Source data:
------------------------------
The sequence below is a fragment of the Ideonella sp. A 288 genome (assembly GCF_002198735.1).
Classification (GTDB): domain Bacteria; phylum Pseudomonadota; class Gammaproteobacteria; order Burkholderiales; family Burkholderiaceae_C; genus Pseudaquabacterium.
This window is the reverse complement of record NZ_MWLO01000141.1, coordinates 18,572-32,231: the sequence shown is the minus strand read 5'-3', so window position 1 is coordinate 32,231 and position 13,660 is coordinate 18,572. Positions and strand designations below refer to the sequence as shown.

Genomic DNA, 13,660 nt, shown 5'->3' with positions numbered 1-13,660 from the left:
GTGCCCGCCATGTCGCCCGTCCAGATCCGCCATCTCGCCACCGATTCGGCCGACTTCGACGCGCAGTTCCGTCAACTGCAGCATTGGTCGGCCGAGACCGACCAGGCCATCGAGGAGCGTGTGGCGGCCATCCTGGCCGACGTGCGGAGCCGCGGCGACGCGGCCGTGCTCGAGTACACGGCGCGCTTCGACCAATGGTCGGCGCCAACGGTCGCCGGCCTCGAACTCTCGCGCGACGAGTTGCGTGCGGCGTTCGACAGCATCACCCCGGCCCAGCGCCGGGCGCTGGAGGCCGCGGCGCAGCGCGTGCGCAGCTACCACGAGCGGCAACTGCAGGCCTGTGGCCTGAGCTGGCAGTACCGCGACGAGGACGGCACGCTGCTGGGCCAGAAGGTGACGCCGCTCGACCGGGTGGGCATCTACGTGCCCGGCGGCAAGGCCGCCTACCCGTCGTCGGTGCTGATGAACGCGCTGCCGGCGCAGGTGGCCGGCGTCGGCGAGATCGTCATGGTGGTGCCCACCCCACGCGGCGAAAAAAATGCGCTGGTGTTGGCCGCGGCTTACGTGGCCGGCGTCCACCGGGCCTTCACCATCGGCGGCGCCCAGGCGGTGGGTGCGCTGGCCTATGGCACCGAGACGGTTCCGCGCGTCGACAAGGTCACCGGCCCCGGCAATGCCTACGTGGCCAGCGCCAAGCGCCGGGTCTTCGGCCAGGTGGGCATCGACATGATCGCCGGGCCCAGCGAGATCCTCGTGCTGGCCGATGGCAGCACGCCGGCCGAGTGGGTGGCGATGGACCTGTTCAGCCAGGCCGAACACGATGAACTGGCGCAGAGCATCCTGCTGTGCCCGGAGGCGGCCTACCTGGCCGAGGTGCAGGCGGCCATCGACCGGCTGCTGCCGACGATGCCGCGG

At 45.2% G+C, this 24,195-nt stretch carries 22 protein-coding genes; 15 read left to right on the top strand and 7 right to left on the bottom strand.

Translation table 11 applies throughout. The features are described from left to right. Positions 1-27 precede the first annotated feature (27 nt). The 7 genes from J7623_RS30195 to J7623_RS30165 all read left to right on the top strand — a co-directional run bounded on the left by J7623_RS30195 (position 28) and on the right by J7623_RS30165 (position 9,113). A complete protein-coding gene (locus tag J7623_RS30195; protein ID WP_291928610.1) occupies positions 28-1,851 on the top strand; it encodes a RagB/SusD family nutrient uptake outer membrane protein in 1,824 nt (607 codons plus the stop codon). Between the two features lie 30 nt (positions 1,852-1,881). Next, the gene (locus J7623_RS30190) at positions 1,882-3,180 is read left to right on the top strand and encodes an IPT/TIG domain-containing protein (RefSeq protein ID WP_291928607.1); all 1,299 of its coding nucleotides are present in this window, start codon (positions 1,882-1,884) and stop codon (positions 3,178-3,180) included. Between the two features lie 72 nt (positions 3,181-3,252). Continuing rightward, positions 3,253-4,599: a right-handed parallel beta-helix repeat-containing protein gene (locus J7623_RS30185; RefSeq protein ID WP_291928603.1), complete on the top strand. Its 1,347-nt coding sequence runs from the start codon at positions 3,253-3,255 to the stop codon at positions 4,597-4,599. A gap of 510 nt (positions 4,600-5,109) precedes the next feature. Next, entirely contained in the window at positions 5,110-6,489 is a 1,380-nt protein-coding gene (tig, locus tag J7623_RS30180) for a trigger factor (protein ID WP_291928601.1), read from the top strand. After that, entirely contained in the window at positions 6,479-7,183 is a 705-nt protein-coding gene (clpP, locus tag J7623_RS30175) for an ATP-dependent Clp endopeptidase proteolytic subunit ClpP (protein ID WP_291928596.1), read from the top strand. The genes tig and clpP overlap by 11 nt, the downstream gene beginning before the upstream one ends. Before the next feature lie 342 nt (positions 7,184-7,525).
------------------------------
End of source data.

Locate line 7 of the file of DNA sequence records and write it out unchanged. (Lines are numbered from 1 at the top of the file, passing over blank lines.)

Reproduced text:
Translation table 11 applies throughout. The features are described from left to right. Positions 1-27 precede the first annotated feature (27 nt). The 7 genes from J7623_RS30195 to J7623_RS30165 all read left to right on the top strand — a co-directional run bounded on the left by J7623_RS30195 (position 28) and on the right by J7623_RS30165 (position 9,113). A complete protein-coding gene (locus tag J7623_RS30195; protein ID WP_291928610.1) occupies positions 28-1,851 on the top strand; it encodes a RagB/SusD family nutrient uptake outer membrane protein in 1,824 nt (607 codons plus the stop codon). Between the two features lie 30 nt (positions 1,852-1,881). Next, the gene (locus J7623_RS30190) at positions 1,882-3,180 is read left to right on the top strand and encodes an IPT/TIG domain-containing protein (RefSeq protein ID WP_291928607.1); all 1,299 of its coding nucleotides are present in this window, start codon (positions 1,882-1,884) and stop codon (positions 3,178-3,180) included. Between the two features lie 72 nt (positions 3,181-3,252). Continuing rightward, positions 3,253-4,599: a right-handed parallel beta-helix repeat-containing protein gene (locus J7623_RS30185; RefSeq protein ID WP_291928603.1), complete on the top strand. Its 1,347-nt coding sequence runs from the start codon at positions 3,253-3,255 to the stop codon at positions 4,597-4,599. A gap of 510 nt (positions 4,600-5,109) precedes the next feature. Next, entirely contained in the window at positions 5,110-6,489 is a 1,380-nt protein-coding gene (tig, locus tag J7623_RS30180) for a trigger factor (protein ID WP_291928601.1), read from the top strand. After that, entirely contained in the window at positions 6,479-7,183 is a 705-nt protein-coding gene (clpP, locus tag J7623_RS30175) for an ATP-dependent Clp endopeptidase proteolytic subunit ClpP (protein ID WP_291928596.1), read from the top strand. The genes tig and clpP overlap by 11 nt, the downstream gene beginning before the upstream one ends. Before the next feature lie 342 nt (positions 7,184-7,525).